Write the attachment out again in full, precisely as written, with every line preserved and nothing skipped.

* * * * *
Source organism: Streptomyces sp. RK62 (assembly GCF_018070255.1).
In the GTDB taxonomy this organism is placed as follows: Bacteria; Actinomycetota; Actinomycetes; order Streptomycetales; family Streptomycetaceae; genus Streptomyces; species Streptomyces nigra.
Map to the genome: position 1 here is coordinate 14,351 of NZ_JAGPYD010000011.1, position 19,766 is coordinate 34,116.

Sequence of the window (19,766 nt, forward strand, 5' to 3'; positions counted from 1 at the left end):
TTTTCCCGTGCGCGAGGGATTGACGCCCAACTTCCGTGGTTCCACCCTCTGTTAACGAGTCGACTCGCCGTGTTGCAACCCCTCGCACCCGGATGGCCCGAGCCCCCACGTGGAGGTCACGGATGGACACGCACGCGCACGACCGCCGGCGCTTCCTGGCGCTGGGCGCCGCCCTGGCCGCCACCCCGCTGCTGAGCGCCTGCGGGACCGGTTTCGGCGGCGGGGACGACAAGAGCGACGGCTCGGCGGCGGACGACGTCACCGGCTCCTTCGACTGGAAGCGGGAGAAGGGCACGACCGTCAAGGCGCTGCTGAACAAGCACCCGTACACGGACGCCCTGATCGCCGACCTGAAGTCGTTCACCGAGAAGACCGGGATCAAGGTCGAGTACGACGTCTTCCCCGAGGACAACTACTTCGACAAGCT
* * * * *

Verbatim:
Source organism: Streptomyces sp. RK62 (assembly GCF_018070255.1).
In the GTDB taxonomy this organism is placed as follows: Bacteria; Actinomycetota; Actinomycetes; order Streptomycetales; family Streptomycetaceae; genus Streptomyces; species Streptomyces nigra.
Map to the genome: position 1 here is coordinate 14,351 of NZ_JAGPYD010000011.1, position 19,766 is coordinate 34,116.

Sequence of the window (19,766 nt, forward strand, 5' to 3'; positions counted from 1 at the left end):
TTTTCCCGTGCGCGAGGGATTGACGCCCAACTTCCGTGGTTCCACCCTCTGTTAACGAGTCGACTCGCCGTGTTGCAACCCCTCGCACCCGGATGGCCCGAGCCCCCACGTGGAGGTCACGGATGGACACGCACGCGCACGACCGCCGGCGCTTCCTGGCGCTGGGCGCCGCCCTGGCCGCCACCCCGCTGCTGAGCGCCTGCGGGACCGGTTTCGGCGGCGGGGACGACAAGAGCGACGGCTCGGCGGCGGACGACGTCACCGGCTCCTTCGACTGGAAGCGGGAGAAGGGCACGACCGTCAAGGCGCTGCTGAACAAGCACCCGTACACGGACGCCCTGATCGCCGACCTGAAGTCGTTCACCGAGAAGACCGGGATCAAGGTCGAGTACGACGTCTTCCCCGAGGACAACTACTTCGACAAGCT